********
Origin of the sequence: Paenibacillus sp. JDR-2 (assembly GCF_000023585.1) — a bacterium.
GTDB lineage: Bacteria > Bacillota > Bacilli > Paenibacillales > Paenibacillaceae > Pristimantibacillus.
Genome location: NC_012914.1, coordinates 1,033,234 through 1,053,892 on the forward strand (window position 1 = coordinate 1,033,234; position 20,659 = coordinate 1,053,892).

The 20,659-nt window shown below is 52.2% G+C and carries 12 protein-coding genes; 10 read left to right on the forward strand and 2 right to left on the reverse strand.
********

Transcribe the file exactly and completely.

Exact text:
Origin of the sequence: Paenibacillus sp. JDR-2 (assembly GCF_000023585.1) — a bacterium.
GTDB lineage: Bacteria > Bacillota > Bacilli > Paenibacillales > Paenibacillaceae > Pristimantibacillus.
Genome location: NC_012914.1, coordinates 1,033,234 through 1,053,892 on the forward strand (window position 1 = coordinate 1,033,234; position 20,659 = coordinate 1,053,892).

The 20,659-nt window shown below is 52.2% G+C and carries 12 protein-coding genes; 10 read left to right on the forward strand and 2 right to left on the reverse strand.